NOTIFY: Y   |  REPLY  |  REPLY WITH QUOTE  |  TOP  |  HOME  

Monday, March 29, 2010 8:26 AM

OPPYH


Quote:

Originally posted by BigRichard:

Elephant Man and Eraserhead I'm particularly interested in seeing, I might have to try The Straight Story as well, and Dune sounds like my cup of tea.

Any other particular movie suggestions?



Oddly enough My favorite Lynch movie is the Straight Story.

My ideas of movie perfection are:

Housekeeping(1988)

Paris, Texas(1984)

Afterlife(Japanese film 1998)

Conrack(1971)

Close Encounters of the Third Kind(1978)

-------------------------------------------------

70's TV FOREVER

NOTIFY: Y   |  REPLY  |  REPLY WITH QUOTE  |  TOP  |  HOME  

Monday, March 29, 2010 8:27 AM

CHRISISALL


Final Cut was BRILLIANT


...until they went for a bang-up ending. Press STOP 10 minutes before the credits, and you have a great movie.


The laughing Chrisisall

"I only do it to to remind you that I'm right and that deep down, you know I'm right, you want me to be right, you need me to be right." - The Imperial Hero Strikes Back, 2010

NOTIFY: Y   |  REPLY  |  REPLY WITH QUOTE  |  TOP  |  HOME  

Monday, March 29, 2010 9:55 AM

THESOMNAMBULIST


Originally posted by BigRichard:
Quote:

One last semester, my scriptwriting teacher, started a class with "If I had to teach scriptwriting with only two films, that would be awful. But they'd probably be Toy Story and Fargo." He continued to talk about why, mentioning the writers of each. Of Toy Story, he mentioned "and Joss Whedon, famous for Buffy, which you will have heard of, and the criminally underrated Firefly series." I actually grinned massively at this, to which he laughed and said "and apparently there's at least one browncoat in the room."

N I C E !!!!!!

Quote:

Any other particular movie suggestions?


Pheeeuw! Well there's a question. I'd need to know you're cinema history really but lets just see.

City of the Lost Children.
Angels with Dirty Faces
Maltese Falcon
Casablanca - Actually any Bogart!
Murder My Sweet
The Third Man
A Touch Of Evil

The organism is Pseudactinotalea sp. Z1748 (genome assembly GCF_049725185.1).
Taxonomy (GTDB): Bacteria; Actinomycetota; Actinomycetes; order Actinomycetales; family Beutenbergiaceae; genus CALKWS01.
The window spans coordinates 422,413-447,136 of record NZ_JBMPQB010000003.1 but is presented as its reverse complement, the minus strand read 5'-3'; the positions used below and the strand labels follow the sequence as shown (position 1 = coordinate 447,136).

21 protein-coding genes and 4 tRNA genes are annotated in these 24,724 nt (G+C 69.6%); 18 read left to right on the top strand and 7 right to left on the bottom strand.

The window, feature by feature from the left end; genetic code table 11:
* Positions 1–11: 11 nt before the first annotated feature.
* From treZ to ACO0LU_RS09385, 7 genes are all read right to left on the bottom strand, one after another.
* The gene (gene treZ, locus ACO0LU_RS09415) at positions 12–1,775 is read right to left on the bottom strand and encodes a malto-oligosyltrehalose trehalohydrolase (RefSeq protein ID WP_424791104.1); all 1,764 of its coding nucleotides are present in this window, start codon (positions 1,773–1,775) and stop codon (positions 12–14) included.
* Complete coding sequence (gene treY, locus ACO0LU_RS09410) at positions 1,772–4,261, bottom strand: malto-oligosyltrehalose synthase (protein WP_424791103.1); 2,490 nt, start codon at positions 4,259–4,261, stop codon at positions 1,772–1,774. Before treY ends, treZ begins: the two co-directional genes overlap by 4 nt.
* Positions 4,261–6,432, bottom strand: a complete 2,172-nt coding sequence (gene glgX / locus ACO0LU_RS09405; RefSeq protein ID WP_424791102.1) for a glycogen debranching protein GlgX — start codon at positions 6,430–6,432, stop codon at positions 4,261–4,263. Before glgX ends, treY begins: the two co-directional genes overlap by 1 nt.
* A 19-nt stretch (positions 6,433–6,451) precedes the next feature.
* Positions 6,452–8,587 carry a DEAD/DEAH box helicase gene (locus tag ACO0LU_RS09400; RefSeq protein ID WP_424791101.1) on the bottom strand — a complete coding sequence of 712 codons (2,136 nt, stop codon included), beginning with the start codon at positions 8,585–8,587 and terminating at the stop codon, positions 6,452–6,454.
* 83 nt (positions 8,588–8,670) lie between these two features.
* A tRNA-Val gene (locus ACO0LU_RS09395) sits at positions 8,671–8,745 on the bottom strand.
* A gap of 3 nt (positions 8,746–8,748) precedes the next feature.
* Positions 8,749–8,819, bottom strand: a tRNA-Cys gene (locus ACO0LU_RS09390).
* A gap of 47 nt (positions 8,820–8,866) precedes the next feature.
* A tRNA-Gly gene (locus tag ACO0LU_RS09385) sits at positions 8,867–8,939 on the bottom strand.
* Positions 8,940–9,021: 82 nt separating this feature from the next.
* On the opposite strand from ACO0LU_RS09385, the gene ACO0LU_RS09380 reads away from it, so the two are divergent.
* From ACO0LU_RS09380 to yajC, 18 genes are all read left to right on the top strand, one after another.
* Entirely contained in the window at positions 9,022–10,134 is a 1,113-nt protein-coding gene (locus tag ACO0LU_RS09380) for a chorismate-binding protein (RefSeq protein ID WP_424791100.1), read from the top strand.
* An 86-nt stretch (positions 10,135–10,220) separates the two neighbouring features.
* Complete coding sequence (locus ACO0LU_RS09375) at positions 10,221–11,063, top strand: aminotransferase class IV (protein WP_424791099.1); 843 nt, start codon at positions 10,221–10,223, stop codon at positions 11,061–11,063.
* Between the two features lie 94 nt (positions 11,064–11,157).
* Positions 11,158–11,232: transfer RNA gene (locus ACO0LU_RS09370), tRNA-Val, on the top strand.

Kiss me Deadly
Invasion of the Body Snatchers (1956 version)
Jean De Florette and Manon De Source
White Heat
The Marx Brother - These guys crack me up. Night at the Opera, Day at the Races, A Night in Casablanca.
Cyrano De Bergerac.
L'apartment
The Apartment (Billy Wilder one)
Americana
Guns of Navarone
12 Angry Men
Wages of Fear (50's Version)
Lavender Hill Mob
Passport to Pimlico
A Matter of Life and Death.
Duel (technically a TV movie - but a fine piece nonetheless and the blue print for things like Jaws and Alien!) Worth a look!
Oh and pretty much any Hitchcock but my pick would be:
North By Northwest
Vertigo
Rear Window
Dial M For Murder

I had better stop really.







NOTIFY: Y   |  REPLY  |  REPLY WITH QUOTE  |  TOP  |  HOME  

Monday, March 29, 2010 12:55 PM

BIGRICHARD


OPPYH, definitely agree with that. Honestly, I didn't quite get into it at all, but I definitely was more intrigued by the start. I had a hard time believing the characters (not because of the acting, which was great, but the poor script and characterization), and it would often annoy me in scenes where something interesting would happen, and it would sort of just stay long enough to show you what was going on, then cut away from the characters, which removed any kind of emotion or connection for me. Mainly I just thought it looked nice, and atmospheric. The opening scene which everyone raves about, I thought, was fairly ordinary. The kid jumping out the window was ruined by the extra shot of him spinning around before he hit the ground.

Will have to check out Afterlife and Conrack. The others are great films, but I haven't seen those two.

CiA, I can't remember it exactly, but I still did like Final Cut. Robin Williams is brilliant.


Som, I've seen quite a few of them, but others shall go on 'The List'. Which at this point seems like a neverending wall of text. Thanks for the suggestions though!

NOTIFY: Y   |  REPLY  |  REPLY WITH QUOTE  |  TOP  |  HOME  

Tuesday, March 30, 2010 2:19 AM

KRELLEK


When I as an example watch dawn of dead(from was it 2005 or 2003 cannot remember) and in fact it seems to be a repeating part of Zombie movies in general,(they came to an island where they hoped they could be safe, and then they are getting overun by Zombies, and no mention if they survive, and in other words it seems very bleak for mankind

NOTIFY: Y   |  REPLY  |  REPLY WITH QUOTE  |  TOP  |  HOME  

YOUR OPTIONS

NEW POSTS TODAY

USERPOST DATE

FFF.NET SOCIAL